Virtually every person who has watched a news program on television or picked up a newspaper since 2003 has seen, heard or read something about Darfur. Unfortunately, few people actually know where Darfur is, let alone about the political conflicts in the region. Suffice it to say, the conflict in the area has raged on for many years for many reasons. The Devil Came On Horseback aims to shed some light on the conflict.
In 2004, Brian Steidle began a stint monitoring a ceasefire in Sudan. He was trained as a United States Marine, but this time is armed with a camera, only able to photograph and investigate, never intervene. After hearing rumours about happenings in Darfur, Steidle volunteers to be on an African Union team monitoring a ceasefire within the region and makes some shocking discoveries.
Utilizing many news bulletins, maps and archival footage along with many of Steidle's photos, The Devil Came On Horseback provides a first-hand account of the atrocities occurring in the region. The film's title refers to the Janjaweed militias in the Darfur region of Sudan and the film focuses on their activities. Many horrific photos are shown of the aftermath of Janjaweed attacks and much is made about the need for intervention. The film effectively uses maps and Steidle's accounts to tell the audience what's happening where and there's enough background knowledge given to at least provide a rationale as to why these atrocities are occurring.
The involvement of Steidle--a career military man--provides a nice outlet for many peoples' frustrations. In letters home to his sister, Steidle vents many times about the lack of action against the Janjaweed, even in the face of multiple damning reports on their attacks sent to the African Union. His job was to listen for complaints of violations of the ceasefire, investigate the complaints, decide who violated the ceasefire and file a report with recommendations. Then something was supposed to happen. Very little did.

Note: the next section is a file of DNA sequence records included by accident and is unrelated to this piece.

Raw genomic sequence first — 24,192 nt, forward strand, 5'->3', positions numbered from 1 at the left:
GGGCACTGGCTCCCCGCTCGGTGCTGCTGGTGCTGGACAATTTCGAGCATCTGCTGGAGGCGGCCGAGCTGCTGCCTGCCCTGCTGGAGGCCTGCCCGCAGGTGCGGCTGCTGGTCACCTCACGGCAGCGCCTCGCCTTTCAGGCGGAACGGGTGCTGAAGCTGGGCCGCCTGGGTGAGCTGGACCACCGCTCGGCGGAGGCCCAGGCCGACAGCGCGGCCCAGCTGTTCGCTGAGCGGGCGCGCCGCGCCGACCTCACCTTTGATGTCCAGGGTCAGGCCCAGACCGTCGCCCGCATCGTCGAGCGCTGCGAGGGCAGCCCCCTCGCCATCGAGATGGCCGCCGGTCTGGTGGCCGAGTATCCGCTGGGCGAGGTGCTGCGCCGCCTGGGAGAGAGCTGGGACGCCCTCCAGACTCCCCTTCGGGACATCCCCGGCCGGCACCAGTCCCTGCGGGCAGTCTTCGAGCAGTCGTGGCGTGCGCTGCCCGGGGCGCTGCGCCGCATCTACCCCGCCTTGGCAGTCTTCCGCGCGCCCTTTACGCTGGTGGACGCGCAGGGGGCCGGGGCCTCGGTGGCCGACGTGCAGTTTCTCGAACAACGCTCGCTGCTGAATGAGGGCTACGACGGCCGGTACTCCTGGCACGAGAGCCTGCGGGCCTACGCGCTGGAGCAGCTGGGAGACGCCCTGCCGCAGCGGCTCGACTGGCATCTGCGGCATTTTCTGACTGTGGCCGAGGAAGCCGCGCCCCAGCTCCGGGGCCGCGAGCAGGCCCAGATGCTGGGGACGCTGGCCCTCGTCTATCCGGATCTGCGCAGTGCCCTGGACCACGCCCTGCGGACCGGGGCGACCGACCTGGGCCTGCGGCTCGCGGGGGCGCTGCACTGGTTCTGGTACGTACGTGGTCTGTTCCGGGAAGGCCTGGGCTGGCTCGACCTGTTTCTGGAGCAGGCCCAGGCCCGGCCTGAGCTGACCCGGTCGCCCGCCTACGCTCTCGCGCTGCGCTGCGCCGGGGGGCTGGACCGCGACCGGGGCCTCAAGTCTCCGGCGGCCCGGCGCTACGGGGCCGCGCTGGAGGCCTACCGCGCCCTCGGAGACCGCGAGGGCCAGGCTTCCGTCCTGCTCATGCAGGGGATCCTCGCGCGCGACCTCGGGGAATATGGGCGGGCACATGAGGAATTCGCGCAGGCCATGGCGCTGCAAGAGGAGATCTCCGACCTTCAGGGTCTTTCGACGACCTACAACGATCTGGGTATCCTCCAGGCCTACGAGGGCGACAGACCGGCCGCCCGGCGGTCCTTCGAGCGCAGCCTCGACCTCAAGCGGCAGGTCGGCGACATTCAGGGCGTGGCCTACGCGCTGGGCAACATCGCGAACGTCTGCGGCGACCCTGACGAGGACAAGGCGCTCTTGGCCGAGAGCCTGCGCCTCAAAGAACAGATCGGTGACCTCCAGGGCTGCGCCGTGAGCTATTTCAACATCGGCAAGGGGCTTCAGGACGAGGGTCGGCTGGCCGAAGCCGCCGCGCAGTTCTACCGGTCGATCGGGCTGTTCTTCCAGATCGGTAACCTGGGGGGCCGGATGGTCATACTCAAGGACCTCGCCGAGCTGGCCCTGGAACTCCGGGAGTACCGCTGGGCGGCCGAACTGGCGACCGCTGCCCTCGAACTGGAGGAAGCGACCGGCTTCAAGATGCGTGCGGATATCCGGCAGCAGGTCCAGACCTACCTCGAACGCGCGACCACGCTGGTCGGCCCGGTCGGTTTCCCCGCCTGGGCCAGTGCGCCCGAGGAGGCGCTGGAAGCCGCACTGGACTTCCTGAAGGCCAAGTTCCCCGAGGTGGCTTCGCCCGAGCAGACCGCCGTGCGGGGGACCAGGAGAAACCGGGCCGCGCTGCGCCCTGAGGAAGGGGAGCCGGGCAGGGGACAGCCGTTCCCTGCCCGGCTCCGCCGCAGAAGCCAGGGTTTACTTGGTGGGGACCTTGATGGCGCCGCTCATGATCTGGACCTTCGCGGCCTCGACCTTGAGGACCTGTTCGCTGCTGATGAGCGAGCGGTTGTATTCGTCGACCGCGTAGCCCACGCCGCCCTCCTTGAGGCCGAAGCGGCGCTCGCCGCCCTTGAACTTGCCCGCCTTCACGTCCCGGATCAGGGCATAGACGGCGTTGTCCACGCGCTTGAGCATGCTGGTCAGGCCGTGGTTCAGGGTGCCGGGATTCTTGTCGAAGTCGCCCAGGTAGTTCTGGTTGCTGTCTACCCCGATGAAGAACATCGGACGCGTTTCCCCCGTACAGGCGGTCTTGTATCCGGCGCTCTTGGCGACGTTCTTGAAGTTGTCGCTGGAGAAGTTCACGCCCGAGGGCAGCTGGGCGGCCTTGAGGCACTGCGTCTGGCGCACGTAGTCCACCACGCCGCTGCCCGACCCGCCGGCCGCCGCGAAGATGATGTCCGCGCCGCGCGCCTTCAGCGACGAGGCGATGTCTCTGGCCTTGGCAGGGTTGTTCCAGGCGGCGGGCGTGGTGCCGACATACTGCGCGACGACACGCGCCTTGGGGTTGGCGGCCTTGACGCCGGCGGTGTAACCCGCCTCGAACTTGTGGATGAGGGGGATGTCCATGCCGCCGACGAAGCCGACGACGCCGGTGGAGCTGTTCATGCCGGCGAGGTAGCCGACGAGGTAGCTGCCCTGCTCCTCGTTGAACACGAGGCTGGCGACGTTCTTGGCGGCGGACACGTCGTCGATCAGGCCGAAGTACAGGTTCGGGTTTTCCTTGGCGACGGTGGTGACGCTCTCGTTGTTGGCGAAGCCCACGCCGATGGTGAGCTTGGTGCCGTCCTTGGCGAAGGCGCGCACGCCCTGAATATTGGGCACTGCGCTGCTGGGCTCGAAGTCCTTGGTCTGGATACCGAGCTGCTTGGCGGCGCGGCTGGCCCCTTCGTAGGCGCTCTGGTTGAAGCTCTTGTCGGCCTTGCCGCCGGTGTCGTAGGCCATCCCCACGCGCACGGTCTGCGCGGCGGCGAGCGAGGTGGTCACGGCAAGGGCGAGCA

Throughout the film, many figures--both diplomats and military folk--refer back to the 1994 Rwandan genocide. The phrase, "Never again," is oft-repeated, referring to the lack of United Nations involvement in that country's civil war and making obvious parallels to Sudan's situation. Directors Annie Sundberg and Ricki Stern provide a rare look inside genocide, showing the human face of the devastation. While the advanced social studies lesson early in the film is effective, the second half of the film is rooted in interviews with survivors of the Janjaweed attacks and those displaced by them. The film transforms from educational to downright affecting.
Realistically, if people are going to get involved with the Darfur crisis, they will need to feel something beyond vague concern about the region. The Devil Came On Horseback is a tremendously effective film in terms of getting people to feel something for those touched by the Darfur crisis. Photos of victims and interviews with refugees are pretty jarring, especially when it's shown how frail these people have become as a side-effect of having everything taken away from them by the Janjaweed.
At its best, The Devil Came On Horseback is a call to action--telling audiences to do whatever they can do get politicians to do something about Darfur--and a damning indictment of the political groups that have done nothing while people have died. At worst, it's a gripping, entertaining documentary.